After removing some black powdery film leftover from the Ospho with a scratch pad, I passed a vacuum over the surfaces and then wiped them off one last time with a blue prep paper towel. Then painted three coats VHT in the shade this afternoon when ambient temperature was about 95 degrees and humidity b/t 35% and 40%. I did not follow instructions calling for horizontal, then vertical, then diagonal spray patterns (changing for each subsequent coat). Just sprayed the coats best I could while holding the breather/pcv tubes in the air with a gloved hand. I did wait the recommended 5 minutes between coats. The paint began to "wrinkle" after applying the second coat and before applying the last coat. The valve covers were set in the direct sunlight to dry. I did not speed things up using a heat gun or hair dryer. Photo below is about four hours after painting, after having removed the masking tape. I used one 11 oz. can, and had some left over, not much though.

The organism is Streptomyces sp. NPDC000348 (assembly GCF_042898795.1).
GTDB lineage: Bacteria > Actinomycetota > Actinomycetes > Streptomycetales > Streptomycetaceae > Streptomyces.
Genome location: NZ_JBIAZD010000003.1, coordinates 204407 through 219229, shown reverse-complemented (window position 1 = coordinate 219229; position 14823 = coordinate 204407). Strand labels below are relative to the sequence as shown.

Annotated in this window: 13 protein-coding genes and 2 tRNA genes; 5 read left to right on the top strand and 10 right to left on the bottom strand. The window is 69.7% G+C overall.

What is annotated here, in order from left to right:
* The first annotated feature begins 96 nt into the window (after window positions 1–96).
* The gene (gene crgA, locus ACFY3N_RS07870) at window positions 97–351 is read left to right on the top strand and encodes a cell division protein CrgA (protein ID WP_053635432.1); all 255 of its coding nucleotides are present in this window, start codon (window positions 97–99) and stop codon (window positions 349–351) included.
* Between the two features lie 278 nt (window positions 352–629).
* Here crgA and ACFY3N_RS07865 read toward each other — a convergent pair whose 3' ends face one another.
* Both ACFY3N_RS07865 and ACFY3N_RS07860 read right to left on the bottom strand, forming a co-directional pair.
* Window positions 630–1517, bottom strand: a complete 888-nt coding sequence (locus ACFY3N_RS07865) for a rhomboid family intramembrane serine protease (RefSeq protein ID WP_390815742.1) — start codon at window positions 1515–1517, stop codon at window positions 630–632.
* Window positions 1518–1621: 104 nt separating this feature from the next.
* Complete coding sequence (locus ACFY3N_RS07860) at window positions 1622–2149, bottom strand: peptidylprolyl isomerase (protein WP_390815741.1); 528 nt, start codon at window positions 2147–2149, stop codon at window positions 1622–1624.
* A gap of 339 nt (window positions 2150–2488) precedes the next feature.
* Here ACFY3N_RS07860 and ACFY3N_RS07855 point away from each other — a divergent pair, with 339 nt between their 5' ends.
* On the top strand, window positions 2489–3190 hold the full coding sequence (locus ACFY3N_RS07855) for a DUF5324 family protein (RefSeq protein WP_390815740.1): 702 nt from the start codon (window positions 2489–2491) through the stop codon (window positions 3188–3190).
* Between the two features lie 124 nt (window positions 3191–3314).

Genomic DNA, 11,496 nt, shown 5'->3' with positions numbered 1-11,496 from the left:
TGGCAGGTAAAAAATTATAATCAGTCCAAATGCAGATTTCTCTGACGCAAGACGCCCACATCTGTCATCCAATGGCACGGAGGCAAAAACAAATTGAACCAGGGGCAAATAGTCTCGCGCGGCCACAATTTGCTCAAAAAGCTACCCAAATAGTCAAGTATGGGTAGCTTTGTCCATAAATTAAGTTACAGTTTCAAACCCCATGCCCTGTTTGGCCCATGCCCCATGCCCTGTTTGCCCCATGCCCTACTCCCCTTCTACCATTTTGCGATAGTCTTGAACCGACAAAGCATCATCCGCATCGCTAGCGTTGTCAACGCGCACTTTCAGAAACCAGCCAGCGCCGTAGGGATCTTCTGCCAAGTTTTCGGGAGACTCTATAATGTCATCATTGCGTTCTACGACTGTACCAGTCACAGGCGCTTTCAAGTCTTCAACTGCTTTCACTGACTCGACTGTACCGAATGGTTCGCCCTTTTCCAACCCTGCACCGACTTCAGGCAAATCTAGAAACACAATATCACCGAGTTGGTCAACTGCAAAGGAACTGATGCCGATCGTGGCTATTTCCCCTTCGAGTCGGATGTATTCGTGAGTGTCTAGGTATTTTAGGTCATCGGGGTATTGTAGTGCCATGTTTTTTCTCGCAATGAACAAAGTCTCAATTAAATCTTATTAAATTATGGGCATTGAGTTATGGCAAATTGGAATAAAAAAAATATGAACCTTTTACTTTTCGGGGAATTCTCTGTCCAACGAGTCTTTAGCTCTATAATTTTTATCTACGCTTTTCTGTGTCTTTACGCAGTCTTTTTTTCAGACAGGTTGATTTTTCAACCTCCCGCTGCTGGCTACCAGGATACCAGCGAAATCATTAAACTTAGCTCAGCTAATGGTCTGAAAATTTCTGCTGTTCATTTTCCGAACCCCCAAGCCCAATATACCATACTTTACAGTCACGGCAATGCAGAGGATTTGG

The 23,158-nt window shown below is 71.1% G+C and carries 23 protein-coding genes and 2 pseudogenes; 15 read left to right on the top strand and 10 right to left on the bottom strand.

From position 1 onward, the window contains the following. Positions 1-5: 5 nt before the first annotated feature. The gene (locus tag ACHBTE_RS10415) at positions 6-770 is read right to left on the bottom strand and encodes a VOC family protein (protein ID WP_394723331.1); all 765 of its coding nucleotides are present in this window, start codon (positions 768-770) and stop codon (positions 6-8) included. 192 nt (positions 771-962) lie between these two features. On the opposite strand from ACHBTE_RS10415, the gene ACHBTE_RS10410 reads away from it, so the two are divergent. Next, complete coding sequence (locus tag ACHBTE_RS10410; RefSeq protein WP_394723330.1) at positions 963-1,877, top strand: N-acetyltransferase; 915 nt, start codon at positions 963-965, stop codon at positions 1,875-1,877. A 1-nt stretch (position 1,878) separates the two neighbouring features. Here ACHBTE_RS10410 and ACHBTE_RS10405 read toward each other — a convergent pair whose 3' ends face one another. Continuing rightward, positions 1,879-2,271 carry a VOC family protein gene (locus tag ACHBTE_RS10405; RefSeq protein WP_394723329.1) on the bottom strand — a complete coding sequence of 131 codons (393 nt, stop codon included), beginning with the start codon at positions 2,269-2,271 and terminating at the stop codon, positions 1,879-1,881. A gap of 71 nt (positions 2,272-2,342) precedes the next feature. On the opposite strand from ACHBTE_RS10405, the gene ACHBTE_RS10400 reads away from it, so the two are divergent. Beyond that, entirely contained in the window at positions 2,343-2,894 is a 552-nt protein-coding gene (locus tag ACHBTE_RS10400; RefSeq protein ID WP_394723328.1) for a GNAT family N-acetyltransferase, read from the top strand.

After the Ospho dried on the "394" oil pan I am restoring, I used a scratch pad on the main body (compare before and after photo #1) and a wire wheel on the outside flange (photo #2) to prepare for the black coat of RustOleum rust reformer (see can in photo #3). Final clean-up the dust with vacuum cleaner. Ready for color coat now (photo #4).
Ospho is good stuff. I always keep a qt or so around the shop.